• A picture that is too small and must be centered, tiled and stretched.

Now, I’m sorry, but my cold, childless has something to tell you: little Bobby doesn’t belong on your desktop. And I mean, really, you don’t actually like “Bliss” or “Aurora”, do you? And finally, if the shoe don’t fit, don’t wear it. Find a wallpaper that fits your screen– seriously. Before we get into what your should do, let’s look at some examples of what you shouldn’t…

No bad baby photos! finderscreensnapz003.png

At this point you’re probably flustered. Where in the world could you find a picture of the proper size that isn’t of your child and wasn’t provided by the nice folks at Apple/Miscrosoft(/Linux)? Luckily there are plenty of places. David Lanham has wonderful stuff for both widescreen and fullscreen displays, however, I have found that they look a little funky with Leopard’s transparent menu bar. My favorite site for wallpapers is the oddly named Pixel Girl Presents. You can search by style, artist and, best of all, screen dimensions. Although the selection is somewhat limited, you should be able to find something you like (unless you’re some kind of super manly-man).

However, it’s not as simple as just finding one that you like and that fits. You have to think about whether you will be happy staring at it all day (it’s like choosing a paint color). I try to shy away from sad wallpapers because I don’t want depressing thoughts sneaking in to my head. I also look for colors I like and, finally, I don’t like it when desktops bear the logo or name of the artist. Sometimes you can crop it out, but other times it may be best just to keep on looking (or, you could decide to not be super obsessive like me and just deal with it). Finally, make sure it is a desktop you will be happy with people seeing. Avoid explicit images in general and just use common sense (don’t have a pink teddy bear as your wallpaper if you use your computer during football practice and don’t use the gay pride flag as your desktop if you’re working on Mike Huckabee’s campaign).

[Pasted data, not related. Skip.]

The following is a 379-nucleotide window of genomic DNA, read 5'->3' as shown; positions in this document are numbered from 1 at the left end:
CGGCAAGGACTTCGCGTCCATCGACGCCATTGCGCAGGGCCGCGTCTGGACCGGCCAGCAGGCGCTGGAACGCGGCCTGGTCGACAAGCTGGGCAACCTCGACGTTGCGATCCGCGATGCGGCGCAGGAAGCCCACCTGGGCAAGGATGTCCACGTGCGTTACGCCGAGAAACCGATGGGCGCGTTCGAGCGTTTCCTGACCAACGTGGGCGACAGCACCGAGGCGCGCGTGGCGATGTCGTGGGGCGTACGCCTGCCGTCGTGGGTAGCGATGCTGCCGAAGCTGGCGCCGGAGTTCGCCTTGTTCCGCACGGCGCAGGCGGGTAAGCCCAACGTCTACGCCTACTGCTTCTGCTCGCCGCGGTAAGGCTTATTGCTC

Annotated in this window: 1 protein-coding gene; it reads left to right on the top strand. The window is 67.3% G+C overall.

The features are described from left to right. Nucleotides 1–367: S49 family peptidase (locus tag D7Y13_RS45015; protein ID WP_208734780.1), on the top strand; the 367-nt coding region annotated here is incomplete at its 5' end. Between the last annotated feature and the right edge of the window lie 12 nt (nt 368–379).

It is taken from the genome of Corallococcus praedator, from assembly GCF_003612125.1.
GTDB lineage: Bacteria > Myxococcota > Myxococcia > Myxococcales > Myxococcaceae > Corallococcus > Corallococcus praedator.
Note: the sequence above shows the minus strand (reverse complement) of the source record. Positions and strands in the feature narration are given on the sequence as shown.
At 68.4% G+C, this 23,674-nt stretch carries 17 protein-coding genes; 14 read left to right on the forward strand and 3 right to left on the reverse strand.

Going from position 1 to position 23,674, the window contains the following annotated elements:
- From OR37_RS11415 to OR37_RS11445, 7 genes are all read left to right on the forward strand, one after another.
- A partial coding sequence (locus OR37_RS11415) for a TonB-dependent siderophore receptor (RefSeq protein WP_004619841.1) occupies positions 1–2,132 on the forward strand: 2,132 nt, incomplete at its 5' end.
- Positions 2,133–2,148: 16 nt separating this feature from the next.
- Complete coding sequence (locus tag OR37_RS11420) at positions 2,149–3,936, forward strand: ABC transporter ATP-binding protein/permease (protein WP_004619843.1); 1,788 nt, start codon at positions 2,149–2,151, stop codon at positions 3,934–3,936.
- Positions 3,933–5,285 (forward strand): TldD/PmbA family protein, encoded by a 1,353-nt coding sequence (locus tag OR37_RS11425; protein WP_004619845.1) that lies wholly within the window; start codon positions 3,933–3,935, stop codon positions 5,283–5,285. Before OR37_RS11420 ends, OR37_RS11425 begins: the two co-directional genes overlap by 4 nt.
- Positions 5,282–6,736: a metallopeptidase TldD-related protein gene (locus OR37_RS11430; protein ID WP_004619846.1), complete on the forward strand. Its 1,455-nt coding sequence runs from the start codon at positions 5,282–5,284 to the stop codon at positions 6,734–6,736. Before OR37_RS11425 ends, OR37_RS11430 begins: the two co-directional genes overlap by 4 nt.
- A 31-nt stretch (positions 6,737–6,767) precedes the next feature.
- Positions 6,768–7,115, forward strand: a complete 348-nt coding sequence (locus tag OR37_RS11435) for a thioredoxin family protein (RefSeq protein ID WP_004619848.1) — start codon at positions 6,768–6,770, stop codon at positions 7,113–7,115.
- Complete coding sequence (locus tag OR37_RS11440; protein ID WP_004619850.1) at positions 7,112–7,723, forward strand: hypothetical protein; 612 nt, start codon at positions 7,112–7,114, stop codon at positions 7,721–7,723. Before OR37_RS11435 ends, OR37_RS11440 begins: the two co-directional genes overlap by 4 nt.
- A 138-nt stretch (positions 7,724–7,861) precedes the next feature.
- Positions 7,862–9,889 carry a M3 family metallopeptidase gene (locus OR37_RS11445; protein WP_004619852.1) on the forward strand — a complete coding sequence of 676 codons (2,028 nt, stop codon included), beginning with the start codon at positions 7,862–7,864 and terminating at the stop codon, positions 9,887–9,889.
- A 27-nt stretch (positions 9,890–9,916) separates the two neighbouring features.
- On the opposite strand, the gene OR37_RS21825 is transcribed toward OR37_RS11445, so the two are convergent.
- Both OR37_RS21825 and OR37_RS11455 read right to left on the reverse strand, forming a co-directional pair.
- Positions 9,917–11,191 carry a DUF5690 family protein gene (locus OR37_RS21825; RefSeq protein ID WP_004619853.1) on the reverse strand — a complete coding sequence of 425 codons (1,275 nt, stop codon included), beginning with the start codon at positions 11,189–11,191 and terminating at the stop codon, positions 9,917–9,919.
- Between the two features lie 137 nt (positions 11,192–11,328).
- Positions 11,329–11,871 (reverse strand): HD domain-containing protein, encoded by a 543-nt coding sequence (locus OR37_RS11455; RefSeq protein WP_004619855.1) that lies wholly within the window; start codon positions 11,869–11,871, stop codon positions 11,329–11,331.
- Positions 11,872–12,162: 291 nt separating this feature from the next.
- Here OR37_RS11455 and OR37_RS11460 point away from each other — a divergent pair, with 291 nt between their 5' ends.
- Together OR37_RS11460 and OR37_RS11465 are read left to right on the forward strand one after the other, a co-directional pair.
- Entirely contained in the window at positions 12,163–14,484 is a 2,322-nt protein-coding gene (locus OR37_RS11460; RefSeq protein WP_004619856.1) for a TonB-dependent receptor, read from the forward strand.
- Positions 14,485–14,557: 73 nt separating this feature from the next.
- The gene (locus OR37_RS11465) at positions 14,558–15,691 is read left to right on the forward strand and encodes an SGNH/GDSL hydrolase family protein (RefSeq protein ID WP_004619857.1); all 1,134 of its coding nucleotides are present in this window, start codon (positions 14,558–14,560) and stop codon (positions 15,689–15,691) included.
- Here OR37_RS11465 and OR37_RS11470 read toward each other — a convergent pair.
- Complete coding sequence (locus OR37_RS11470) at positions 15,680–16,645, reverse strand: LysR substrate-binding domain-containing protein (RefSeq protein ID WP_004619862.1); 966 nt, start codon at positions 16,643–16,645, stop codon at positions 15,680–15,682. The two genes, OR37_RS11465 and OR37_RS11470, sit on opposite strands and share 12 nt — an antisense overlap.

Although your desktop wallpaper may seem like a trivial thing, it really can be pretty important because you spend a lot of time looking at it. Overall, choose a wallpaper that you like, fits well and won’t depress you (and won’t get you fired…or lynched).

And in case you were wondering, here’s my desktop:


Filed under: Desktop Extras, , ,

Desktop Extras: Agua Re-Reinvented


aqua.pngFor quite a while, Agua by David Lanham has been my favorite icon set.  A while back it was updated for Leopard with 512×512 icons, slight restyling and additional Leopard-specific icons (downloads folder, Time Machine drive, etc.).  However, because these folders were angled (rather than front-on like Apple’s Leopard folders) they looked super messed-up in CoverFlow.  Now (well, a bit back) David Lanham has updated the folders so they are front on (he also added a couple drive icons and another alternate downloads folder) and look decent in CoverFlow.  If you use the Agua Leopard icons or are looking for an alternative to the regular icons in Leopard, check out the twice updated Agua icons.

If you were wondering, I do hope to make Desktop Extras a regular feature (I made a banner for it and everything).  I plan to cover things such as icons, wallpapers, dock styles and whatnot.  As always, if you have suggestions or questions for Desktop Extras (or any other feature) give me a shout in the comments or you can email me (see the contact page).